Jean Perry Writes
Capoeira instructor Ahmed Simmons moved to Brazil six days after 9-11. He’d visited there before, invited by famed martial arts teacher Edna Lima, the first female to achieve the title of mestre in the Capoeira system and a Shotokan karate black belt. Capoeira is a fighting system developed by African slaves in Brazil, who hid their combat moves under acrobatic forms.
“My heart moved to Brazil on the date of that tragedy,” he recalled, “and “I physically moved to Bahia/ Salvador state, in Morro de Sao Paulo city, six days later. My goal was to establish a school to help homeless street children. ”
He founded Guerreiros Da Luz to teach martial arts, music and various academics to poor kids, particularly the homeless, abandoned ones who live on the street. In addition to homeless youth, he recruited a few parents most of whom had no money to send their children to more established Capoeira schools, and held classes wherever he could for six to thirteen year olds.
Growing up in Brooklyn’s Red Hook Housing Projects, Simmons is no stranger to poverty and is well aware of the struggle boys and girls have in the America. But the U. S. offers far more programs and services to children and teens than those living in Morro de Sao Paulo. Years later, his dream to help children there is still under construction.
Although he studied and ranked in the school of highly esteemed Mestre Boneco, who founded Capoeira Brasil, at 5557 W. Washington Blvd in Los Angeles, life in Brazil had unforeseen challenges.
To read more about Guerreiros Da Luz go to:http://www. gdluz.webs.com
To visit Simmons’ fundraising video go to:http://igg.me/at/feijao/x/154545
To learn about capoeira in Northeast LA: go to www.capoeirebrasil.com and click on Community at the top of the page.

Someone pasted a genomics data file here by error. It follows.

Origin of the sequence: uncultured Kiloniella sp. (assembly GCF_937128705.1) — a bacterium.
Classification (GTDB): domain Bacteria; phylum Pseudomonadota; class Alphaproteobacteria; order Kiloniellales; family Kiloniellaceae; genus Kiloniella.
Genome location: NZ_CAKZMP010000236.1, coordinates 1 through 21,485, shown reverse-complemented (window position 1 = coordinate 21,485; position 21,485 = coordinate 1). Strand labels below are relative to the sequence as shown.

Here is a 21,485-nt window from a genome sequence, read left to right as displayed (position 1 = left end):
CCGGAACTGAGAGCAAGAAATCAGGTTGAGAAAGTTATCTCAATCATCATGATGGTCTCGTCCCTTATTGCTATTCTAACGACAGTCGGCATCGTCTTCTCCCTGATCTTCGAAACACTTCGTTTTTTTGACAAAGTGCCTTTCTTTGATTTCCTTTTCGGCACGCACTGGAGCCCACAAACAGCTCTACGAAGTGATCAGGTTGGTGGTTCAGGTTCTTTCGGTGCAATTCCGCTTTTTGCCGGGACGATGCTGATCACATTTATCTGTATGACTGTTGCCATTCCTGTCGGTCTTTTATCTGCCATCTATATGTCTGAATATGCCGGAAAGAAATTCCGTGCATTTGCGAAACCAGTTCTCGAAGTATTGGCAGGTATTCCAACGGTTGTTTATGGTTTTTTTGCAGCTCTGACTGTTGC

You’ll see an excellent video about Jessica Carla de Lima-Moran and Sean Anthony Moran’s work with youth and families there.
He didn’t speak Portuguese, wasn’t connected to the influential Mestres, and knew little about that community’s politics. He’s wiser now.
“I lacked two essentials, he says of his experience, “ knowledge of administration and knowledge of funding.
“I’d worked in non- profits but that wasn’t enough. I didn’t have the hands on experience of administering day to day.”
Realizing that answers are often closer than we think, Simmons suggested I talk with a capoeira teacher who does in LA, what he hopes to do in Brazil.
Capoeira Professora Jessica Carla de Lima Moran, AKA “Pavao,” is a capoeirista who, with her husband, Professor Sean Anthony Moran, AKA “Chegado,” runs both Capoeira Brasil Los Angeles and its offshoot, Capoeira Brasil Northeast LA. “Before you embark on any dream you have to
have done the research. There are a lot of different organizations, California Endowment, and The Foundation Center, for example, that present workshops and seminars.
“Once you have some background knowledge, you need to get boots on the ground. Start your project right where you are, in your community. Open your program, or some aspect of it, so you’ll have something to show when you want to fundraise. People who fund want to see an up and running program.”
“Working or volunteering with an organization isn’t specific enough. If you’re answering phones and what you really want is to learn administration, ask to shadow an administrator. If its grant writing or corporate funding, go shadow the person who does that.” In New York now, Simmons plans to return to Brazil in December. “I’m still close to my group of parents and students and I’m preparing to raise funds for a documentary about the work I do with them.” Believing that struggles are a part of attaining a goal, he maintains his love for Brazil and its people. “Going there,” he smiles, “is always a rewarding experience for me”. Brazilians, especially those in Morro de Sao Paulo, treat me like family.” Plus, he now speaks fluent Portuguese.